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Marine reptiles


PlesiosaurusPlesiosaurus Plesiosaurus was a marine reptile that lived in the Early Jurassic Period. It gives its name to a wide range of related animals called the plesiosaurs. It had a short head, a long neck, a sturdy, bulky, finless body and a relatively short, tapering tail. Its skin was smooth, rather than scaly. It had long narrow flippers, each containing five internal fingers, made up of a number of smaller bones. There were many conical teeth, set in sockets. Plesiosaurus's large nostrils were on top of its head. They gave it a keen sense of smell, allowing it to detect prey from far off.

Fishing technique

The head of PlesiosaurusThe head of PlesiosaurusPlesiosaurus used its long neck to good effect, craning forward to snap up small marine creatures in its jaws. Its lower jaw and sharp, interlocking teeth worked well as a fish trap. Although its snout was short, its jaws opened extremely wide. 

Animation of Plesiosaurus swimmingAnimation of Plesiosaurus swimmingClick to play video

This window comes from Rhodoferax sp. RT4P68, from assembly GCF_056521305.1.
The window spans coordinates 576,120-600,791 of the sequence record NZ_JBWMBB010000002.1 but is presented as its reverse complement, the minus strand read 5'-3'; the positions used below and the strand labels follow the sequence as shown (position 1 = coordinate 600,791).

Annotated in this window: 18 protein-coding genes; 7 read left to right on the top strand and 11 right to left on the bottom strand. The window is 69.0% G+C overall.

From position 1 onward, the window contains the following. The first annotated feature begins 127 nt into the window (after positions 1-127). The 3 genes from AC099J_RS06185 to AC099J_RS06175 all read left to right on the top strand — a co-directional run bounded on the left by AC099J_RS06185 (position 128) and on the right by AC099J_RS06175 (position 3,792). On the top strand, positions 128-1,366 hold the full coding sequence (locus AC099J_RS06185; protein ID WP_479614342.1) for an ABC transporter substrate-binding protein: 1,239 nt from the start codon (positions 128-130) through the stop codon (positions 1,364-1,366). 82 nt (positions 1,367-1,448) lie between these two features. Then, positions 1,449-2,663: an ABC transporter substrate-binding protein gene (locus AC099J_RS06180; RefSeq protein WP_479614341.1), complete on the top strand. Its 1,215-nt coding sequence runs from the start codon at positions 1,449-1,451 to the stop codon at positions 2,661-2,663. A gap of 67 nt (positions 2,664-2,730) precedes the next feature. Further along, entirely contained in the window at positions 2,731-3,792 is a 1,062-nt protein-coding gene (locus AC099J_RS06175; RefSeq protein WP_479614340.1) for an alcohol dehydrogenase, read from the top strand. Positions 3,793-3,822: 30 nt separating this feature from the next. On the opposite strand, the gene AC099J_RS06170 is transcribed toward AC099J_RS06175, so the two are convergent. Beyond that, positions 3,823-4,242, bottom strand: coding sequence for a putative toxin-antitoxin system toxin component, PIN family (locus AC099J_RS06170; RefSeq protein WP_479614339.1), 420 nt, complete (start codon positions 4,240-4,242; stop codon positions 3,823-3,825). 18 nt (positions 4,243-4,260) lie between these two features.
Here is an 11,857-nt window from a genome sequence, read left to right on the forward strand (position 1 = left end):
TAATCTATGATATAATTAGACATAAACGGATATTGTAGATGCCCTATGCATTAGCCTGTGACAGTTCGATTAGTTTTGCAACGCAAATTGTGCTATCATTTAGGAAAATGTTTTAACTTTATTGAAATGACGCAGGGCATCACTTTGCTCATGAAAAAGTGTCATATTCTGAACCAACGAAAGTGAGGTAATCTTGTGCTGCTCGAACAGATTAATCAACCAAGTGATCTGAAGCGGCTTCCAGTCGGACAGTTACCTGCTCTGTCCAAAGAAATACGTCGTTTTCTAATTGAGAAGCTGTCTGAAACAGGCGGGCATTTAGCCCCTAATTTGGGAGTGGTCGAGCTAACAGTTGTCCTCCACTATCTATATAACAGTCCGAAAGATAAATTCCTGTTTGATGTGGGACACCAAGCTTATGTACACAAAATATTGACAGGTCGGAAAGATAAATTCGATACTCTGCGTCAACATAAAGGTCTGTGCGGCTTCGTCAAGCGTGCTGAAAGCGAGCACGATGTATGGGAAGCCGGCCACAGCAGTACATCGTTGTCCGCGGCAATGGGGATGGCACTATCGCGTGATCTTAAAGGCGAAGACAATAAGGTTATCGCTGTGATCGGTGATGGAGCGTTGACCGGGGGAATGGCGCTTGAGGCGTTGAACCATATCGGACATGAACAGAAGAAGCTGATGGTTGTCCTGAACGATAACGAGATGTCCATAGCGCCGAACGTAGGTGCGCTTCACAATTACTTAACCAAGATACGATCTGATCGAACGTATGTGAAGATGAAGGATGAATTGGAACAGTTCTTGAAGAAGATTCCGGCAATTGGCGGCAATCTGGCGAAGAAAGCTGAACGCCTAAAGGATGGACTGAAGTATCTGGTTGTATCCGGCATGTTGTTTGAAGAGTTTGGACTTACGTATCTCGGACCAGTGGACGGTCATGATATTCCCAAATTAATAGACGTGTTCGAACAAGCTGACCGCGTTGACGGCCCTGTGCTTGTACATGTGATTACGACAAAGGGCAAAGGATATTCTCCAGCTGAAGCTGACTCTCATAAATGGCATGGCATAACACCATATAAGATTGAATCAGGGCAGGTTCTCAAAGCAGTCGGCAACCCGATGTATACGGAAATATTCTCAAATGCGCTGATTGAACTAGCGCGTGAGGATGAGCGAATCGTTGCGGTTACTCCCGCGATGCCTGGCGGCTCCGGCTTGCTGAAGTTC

Palaeontologists once thought that plesiosaurs used their flippers like large oars in a back-and-forth motion to propel themselves through the water. Now it is thought that they worked them in the same way that a bird flaps its wings: with strong, steady, up-and-down strokes. The flippers’ structure is closer to that of modern penguins and sea turtles, which “fly” in this way. 

Plesiosaurus means “near lizard”. It was given this name in 1821, to show that it was more closely related to land reptiles than Ichthyosaurus, whose fossil had also been found in nearby rocks.

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